The name of a tribe and a country, the capital of which was Sumsumāragiri.
The Buddha went there several times in the course of his wanderings (e.g., A.ii.61, A.iv.85, etc.; Vin.ii.127; iv. 115, 198) and three rules for the monks were laid down there (Vin.v.145).
Bodhi-rājakumāra (1), son of Udena of Kosambī, lived there, apparently as his father's viceroy, in which case the Bhaggā were subject to Kosambī. The C.H.I. (i.175) says that the Bhaggā were members of the Vajjian confederacy.
The Bhagga country lay between Vesāli and Sāvatthi.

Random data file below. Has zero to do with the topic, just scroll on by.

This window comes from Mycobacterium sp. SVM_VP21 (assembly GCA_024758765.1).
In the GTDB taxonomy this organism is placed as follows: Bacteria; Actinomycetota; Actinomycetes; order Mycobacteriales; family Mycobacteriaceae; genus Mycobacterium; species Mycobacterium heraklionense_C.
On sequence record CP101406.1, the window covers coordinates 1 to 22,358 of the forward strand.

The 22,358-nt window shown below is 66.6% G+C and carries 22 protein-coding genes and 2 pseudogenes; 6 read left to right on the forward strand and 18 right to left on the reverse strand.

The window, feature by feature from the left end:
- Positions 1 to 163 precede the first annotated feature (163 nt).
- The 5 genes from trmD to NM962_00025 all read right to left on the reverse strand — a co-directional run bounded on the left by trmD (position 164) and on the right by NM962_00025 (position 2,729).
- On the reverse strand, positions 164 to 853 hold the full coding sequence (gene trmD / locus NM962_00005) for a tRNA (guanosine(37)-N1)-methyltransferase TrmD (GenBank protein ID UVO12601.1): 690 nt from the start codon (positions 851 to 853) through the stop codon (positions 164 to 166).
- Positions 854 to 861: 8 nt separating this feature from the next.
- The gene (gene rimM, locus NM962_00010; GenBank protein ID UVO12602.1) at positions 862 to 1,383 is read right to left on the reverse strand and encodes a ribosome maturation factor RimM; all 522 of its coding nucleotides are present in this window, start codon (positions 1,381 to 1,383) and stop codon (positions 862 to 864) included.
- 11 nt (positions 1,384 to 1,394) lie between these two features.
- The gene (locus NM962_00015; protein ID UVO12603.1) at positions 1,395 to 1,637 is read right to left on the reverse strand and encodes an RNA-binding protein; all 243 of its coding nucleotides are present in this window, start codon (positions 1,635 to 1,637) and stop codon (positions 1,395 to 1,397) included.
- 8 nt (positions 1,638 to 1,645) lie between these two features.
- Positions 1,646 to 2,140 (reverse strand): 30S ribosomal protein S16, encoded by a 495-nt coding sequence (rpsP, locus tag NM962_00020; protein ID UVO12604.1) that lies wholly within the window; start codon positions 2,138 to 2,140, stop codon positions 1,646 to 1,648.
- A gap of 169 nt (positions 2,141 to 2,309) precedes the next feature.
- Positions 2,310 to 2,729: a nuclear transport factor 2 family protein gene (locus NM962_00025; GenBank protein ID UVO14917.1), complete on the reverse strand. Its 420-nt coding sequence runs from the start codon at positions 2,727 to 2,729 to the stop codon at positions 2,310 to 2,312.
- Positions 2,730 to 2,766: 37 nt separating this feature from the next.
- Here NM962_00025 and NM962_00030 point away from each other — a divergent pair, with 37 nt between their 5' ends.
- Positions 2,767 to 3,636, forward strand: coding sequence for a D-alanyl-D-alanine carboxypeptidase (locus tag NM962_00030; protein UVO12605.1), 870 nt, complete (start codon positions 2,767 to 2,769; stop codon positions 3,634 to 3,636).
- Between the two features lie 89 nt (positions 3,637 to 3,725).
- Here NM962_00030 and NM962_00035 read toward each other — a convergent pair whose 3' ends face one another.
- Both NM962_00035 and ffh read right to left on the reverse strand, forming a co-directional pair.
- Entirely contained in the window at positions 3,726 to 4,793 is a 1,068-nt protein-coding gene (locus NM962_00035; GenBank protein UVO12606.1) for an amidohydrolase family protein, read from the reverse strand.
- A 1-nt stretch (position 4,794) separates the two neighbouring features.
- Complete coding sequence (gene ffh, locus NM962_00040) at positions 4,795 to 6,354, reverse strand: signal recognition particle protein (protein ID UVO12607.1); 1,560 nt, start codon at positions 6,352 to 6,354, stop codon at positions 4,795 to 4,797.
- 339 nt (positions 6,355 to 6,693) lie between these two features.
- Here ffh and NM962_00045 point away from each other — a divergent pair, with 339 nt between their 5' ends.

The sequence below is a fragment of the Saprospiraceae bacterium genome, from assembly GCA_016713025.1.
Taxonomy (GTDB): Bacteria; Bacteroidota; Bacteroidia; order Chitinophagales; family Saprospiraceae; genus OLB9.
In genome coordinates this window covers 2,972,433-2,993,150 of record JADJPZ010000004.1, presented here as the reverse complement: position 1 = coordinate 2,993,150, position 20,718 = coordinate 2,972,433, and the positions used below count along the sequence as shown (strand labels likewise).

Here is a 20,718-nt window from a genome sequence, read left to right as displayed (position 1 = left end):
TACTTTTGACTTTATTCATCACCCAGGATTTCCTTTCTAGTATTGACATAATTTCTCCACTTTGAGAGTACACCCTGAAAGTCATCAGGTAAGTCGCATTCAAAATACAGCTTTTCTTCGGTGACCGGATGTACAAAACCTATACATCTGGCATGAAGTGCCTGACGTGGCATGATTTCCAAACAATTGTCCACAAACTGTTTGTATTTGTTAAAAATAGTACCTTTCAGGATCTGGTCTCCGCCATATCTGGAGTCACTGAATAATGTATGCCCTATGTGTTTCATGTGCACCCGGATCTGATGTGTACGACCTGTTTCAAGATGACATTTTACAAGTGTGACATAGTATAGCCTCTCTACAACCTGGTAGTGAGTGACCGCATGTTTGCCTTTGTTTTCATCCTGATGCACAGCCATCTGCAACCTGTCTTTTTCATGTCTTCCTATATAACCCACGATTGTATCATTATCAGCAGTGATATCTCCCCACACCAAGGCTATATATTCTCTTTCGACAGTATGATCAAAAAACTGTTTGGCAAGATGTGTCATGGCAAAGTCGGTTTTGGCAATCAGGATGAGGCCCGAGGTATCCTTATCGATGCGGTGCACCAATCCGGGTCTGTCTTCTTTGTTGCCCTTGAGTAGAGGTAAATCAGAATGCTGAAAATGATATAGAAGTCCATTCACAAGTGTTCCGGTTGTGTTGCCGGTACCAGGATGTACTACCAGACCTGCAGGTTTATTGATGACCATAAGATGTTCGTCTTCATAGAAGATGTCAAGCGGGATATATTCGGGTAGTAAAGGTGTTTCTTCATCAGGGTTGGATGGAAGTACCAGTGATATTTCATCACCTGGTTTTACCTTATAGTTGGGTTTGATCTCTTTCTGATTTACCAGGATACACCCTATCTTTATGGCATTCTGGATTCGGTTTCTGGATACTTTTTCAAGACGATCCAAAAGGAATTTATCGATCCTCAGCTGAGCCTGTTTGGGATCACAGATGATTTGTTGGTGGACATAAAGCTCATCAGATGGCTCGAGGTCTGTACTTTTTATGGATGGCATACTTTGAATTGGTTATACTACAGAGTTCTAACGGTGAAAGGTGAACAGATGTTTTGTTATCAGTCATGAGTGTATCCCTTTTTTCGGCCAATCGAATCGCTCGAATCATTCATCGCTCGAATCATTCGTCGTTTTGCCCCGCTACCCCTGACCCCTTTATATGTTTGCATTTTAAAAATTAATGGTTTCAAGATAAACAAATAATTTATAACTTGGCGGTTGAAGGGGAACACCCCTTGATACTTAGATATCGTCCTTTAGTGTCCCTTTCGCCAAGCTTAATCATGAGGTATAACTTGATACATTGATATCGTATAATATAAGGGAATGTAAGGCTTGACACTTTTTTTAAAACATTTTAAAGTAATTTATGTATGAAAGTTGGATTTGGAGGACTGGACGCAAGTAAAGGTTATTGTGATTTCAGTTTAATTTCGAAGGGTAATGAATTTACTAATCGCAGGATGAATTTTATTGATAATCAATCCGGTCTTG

It was while sojourning in the Bhagga country that Moggallāna was attacked by Māra entering into his stomach (M.i.332), and it was there that he preached the Anumāna Sutta (M.i.95). Sirimanda and the parents of Nakula were inhabitants of the Bhagga country, and Sigālapitā (ThagA.i.70) went there in order to meditate; there he became an arahant.
In the Apadāna (Ap.ii.359) the Bhaggā are mentioned with the Kārusā.